BBC America’s ‘Killing Eve’ first framed itself as procedural: a show about assassins and the UK’s Secret Intelligence Service that attempts to take them down. More than that, though, the show tangoed through an elaborate cat-and-mouse game between Jodie Comer’s assassin and Sandra Oh’s MI6 agent. This season, that game evolves for the better, and our weekly coverage will keep an eye on how this show’s transforming, and it’s only growing bolder with the passage of time.
Killing Eve‘s third-season premiere episode, “Slowly Slowly Catchy Monkey,” barges out of the gate, as expected, with a great deal of focus on its central pairing. As I wrote in my review, there will be a heavy skewing over the next several episodes towards this being The Villanelle Show, so get ready for that. (Eve is definitely still present, but the show spends a ton of time on Villanelle’s development.) We’ll talk about Villanelle in a minute, but first, the show catches up with Eve feeling understandably traumatized after what went down in Rome. Much of her airtime gets devoted to an unexpected (and downright traumatic) sendoff for a very beloved character, Sean Delaney’s Kenny. So obviously, we need to talk about Kenny. We also need to talk about the terrible joke that comes to mind here, which is that Killing Eve‘s evoking a repetitious line from early South Park seasons.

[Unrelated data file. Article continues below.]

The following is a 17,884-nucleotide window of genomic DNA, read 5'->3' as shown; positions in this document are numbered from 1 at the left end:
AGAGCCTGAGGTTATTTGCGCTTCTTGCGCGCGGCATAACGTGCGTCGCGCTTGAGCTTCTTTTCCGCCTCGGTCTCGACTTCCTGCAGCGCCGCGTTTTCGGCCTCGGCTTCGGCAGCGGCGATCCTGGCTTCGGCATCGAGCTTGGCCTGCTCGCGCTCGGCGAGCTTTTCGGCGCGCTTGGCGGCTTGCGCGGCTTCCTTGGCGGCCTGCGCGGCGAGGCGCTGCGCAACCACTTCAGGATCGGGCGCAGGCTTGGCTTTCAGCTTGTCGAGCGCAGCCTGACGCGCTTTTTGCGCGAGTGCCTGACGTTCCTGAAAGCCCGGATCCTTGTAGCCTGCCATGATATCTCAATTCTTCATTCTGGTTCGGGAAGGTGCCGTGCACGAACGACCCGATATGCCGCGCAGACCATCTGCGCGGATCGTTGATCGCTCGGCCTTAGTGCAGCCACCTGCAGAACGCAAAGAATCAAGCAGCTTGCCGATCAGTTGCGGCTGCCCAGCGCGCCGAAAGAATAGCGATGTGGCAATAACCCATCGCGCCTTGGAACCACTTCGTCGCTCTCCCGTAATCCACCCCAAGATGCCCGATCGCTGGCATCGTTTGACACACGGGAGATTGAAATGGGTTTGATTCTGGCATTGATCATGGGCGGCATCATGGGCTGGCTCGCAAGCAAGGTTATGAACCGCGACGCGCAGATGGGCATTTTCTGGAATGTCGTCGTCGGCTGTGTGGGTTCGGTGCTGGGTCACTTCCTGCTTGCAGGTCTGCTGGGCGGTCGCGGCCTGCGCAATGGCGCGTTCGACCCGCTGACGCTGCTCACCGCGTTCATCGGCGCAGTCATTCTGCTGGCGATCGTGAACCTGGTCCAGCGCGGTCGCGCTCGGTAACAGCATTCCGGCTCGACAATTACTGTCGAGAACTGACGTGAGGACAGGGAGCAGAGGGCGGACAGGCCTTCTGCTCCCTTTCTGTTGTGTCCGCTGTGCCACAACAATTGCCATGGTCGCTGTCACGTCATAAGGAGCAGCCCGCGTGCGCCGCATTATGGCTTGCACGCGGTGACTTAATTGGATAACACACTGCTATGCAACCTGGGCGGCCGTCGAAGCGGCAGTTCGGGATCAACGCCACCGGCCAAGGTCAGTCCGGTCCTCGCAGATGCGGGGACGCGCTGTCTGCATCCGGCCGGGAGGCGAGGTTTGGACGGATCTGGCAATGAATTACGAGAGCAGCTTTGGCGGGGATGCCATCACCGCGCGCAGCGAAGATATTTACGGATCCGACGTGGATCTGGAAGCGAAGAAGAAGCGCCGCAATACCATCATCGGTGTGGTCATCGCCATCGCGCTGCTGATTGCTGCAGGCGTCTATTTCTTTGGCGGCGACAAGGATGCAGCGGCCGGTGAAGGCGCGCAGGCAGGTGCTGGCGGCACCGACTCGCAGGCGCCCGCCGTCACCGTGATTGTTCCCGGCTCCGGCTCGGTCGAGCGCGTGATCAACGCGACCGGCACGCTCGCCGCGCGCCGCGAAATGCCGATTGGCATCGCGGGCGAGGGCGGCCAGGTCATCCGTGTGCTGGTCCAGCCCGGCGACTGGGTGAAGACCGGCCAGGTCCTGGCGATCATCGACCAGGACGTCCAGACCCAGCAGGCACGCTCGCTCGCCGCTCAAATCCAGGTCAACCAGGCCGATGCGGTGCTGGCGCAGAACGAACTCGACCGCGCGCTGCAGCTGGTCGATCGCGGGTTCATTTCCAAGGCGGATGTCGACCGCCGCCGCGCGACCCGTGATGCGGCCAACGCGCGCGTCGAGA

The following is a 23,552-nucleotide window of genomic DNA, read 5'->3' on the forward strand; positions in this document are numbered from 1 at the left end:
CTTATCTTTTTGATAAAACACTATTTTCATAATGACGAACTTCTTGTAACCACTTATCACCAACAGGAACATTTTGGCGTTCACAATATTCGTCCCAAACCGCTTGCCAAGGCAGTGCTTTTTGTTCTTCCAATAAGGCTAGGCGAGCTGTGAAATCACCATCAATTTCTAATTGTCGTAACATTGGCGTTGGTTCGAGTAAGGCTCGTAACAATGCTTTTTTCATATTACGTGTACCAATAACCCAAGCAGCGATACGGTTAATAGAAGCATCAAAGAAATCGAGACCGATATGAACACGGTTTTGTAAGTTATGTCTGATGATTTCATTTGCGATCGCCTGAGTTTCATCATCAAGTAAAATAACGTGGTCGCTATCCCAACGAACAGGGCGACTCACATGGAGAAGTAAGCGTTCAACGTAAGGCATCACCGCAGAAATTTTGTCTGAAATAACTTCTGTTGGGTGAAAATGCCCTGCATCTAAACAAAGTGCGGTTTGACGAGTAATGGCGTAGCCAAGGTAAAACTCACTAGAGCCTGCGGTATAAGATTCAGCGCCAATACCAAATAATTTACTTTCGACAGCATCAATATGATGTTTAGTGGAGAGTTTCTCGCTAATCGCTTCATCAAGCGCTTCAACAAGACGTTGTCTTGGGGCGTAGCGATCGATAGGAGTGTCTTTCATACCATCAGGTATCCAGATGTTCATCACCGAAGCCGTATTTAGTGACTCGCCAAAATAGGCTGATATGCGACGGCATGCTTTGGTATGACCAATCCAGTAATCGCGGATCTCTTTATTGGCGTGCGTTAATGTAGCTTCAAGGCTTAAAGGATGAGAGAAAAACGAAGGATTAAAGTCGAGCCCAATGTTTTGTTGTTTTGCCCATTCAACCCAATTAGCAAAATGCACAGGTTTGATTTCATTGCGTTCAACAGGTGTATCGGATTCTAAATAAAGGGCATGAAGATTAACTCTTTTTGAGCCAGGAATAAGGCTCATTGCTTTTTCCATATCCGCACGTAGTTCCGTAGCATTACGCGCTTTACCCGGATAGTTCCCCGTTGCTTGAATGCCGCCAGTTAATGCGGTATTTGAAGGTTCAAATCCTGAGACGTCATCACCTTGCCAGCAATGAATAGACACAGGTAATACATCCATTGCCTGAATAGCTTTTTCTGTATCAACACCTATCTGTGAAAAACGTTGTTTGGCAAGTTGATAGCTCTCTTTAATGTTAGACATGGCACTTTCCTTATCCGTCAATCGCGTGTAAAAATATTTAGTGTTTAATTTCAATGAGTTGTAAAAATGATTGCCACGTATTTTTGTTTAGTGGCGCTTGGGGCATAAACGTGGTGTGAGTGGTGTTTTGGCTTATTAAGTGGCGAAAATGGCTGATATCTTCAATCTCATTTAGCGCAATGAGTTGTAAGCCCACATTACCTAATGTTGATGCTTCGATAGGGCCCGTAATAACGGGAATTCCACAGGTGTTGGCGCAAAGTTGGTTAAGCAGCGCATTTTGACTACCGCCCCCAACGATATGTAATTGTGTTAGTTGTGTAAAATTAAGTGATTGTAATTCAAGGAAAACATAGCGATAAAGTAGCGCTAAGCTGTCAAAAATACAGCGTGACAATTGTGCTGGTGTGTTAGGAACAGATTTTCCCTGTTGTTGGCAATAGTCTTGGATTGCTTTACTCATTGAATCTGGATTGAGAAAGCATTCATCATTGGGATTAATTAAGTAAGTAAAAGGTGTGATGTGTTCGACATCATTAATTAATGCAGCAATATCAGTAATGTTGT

Yes, they killed Kenny, those bastards.
God, not Kenny. It’s just brutal, man, especially after Carolyn lectured him about how “life is just a series of trade-offs.” I feel so terribly about this development that I need to devote the entirety of this recap’s (reasonable) GIF bandwidth to some lovely moments that Eve shared with Kenny before he left the building. These were wonderfully wacky moments (the show’s penchant for morbid humor is still strong) with a drunken Eve giggling over sending him a toilet-paper text — hey, we all cope with trauma in different ways — and Kenny tracking her phone and scaring the bejesus out of her before they bonded while sh*t talking MI6. How great was Sandra Oh as Drunk Eve? Spectacular.
What are we to make of new head writer Suzanne Heathcote’s decision to kill off a fan-favorite character in this premiere? It’s a brash move and a pivotal one. Kenny was apparently digging into the Twelve in his new capacity as an investigative journalist, and the Twelve meant to send a message. Further, it feels like a sacrificial move by the show after Eve survived being shot by Villanelle in Rome. Like, someone who meant a lot to fans needed to die, which sets the tone for the unexpected this season (anything can truly happen, and the show will spare no one). Also, we can wonder if Kenny’s death might propel Eve back into intelligence-agent action when Carolyn clearly wants her back at MI6. That could go either way, really.